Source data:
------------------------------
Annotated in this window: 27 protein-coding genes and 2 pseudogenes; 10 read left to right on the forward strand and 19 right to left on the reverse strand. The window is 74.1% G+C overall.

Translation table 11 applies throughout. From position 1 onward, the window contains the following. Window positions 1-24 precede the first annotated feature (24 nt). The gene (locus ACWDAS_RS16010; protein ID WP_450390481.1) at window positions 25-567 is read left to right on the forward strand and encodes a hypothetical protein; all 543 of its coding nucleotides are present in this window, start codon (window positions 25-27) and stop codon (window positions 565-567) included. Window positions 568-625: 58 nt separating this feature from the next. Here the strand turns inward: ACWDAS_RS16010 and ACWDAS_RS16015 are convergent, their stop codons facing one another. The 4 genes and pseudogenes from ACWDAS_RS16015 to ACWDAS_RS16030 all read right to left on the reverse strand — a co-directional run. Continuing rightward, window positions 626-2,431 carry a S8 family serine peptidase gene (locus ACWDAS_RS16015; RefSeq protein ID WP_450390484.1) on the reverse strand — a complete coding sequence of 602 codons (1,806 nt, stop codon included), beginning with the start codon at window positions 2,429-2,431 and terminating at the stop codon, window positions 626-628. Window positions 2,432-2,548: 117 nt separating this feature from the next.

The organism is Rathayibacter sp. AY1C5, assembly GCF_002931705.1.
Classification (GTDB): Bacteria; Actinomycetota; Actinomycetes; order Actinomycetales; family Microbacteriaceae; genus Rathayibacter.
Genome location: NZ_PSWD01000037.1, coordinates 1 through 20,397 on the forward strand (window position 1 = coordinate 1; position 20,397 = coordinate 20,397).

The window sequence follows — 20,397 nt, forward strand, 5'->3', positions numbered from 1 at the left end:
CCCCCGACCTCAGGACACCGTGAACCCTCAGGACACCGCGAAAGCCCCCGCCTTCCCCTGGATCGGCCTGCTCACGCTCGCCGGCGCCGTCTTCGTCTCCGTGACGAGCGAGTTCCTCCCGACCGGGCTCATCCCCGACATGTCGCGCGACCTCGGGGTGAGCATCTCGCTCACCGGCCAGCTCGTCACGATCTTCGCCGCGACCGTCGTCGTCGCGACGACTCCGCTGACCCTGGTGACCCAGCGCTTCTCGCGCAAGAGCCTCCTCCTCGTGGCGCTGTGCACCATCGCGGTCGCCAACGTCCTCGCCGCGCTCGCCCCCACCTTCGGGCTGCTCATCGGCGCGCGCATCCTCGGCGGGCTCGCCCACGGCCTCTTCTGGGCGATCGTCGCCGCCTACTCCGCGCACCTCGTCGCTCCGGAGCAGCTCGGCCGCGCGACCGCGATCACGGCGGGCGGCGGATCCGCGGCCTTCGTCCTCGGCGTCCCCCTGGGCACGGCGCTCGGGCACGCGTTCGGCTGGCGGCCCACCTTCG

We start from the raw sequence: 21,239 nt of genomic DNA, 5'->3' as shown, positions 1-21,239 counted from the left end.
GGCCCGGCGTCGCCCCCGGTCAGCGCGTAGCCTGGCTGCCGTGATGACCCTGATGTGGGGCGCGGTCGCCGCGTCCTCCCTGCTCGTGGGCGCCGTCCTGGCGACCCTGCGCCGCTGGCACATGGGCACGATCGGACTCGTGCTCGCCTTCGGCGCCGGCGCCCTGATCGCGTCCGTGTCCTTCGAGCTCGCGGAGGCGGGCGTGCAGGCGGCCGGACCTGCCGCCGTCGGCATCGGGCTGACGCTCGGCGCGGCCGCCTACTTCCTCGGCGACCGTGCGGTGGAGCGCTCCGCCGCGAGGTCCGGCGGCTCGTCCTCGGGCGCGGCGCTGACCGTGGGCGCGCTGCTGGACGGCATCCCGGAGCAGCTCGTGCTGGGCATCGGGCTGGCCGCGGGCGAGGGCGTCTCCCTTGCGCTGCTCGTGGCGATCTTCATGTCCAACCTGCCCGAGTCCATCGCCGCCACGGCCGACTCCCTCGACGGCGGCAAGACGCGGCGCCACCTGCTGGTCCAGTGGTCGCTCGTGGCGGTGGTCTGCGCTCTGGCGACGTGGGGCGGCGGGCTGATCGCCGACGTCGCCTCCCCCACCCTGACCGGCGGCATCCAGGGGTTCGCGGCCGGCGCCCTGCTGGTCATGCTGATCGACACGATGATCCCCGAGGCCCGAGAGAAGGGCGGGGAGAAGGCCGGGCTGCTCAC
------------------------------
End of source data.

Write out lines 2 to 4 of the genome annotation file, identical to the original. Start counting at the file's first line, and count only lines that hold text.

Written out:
Translation table 11 applies throughout. From position 1 onward, the window contains the following. Window positions 1-24 precede the first annotated feature (24 nt). The gene (locus ACWDAS_RS16010; protein ID WP_450390481.1) at window positions 25-567 is read left to right on the forward strand and encodes a hypothetical protein; all 543 of its coding nucleotides are present in this window, start codon (window positions 25-27) and stop codon (window positions 565-567) included. Window positions 568-625: 58 nt separating this feature from the next. Here the strand turns inward: ACWDAS_RS16010 and ACWDAS_RS16015 are convergent, their stop codons facing one another. The 4 genes and pseudogenes from ACWDAS_RS16015 to ACWDAS_RS16030 all read right to left on the reverse strand — a co-directional run. Continuing rightward, window positions 626-2,431 carry a S8 family serine peptidase gene (locus ACWDAS_RS16015; RefSeq protein ID WP_450390484.1) on the reverse strand — a complete coding sequence of 602 codons (1,806 nt, stop codon included), beginning with the start codon at window positions 2,429-2,431 and terminating at the stop codon, window positions 626-628. Window positions 2,432-2,548: 117 nt separating this feature from the next.

The organism is Rathayibacter sp. AY1C5, assembly GCF_002931705.1.
Classification (GTDB): Bacteria; Actinomycetota; Actinomycetes; order Actinomycetales; family Microbacteriaceae; genus Rathayibacter.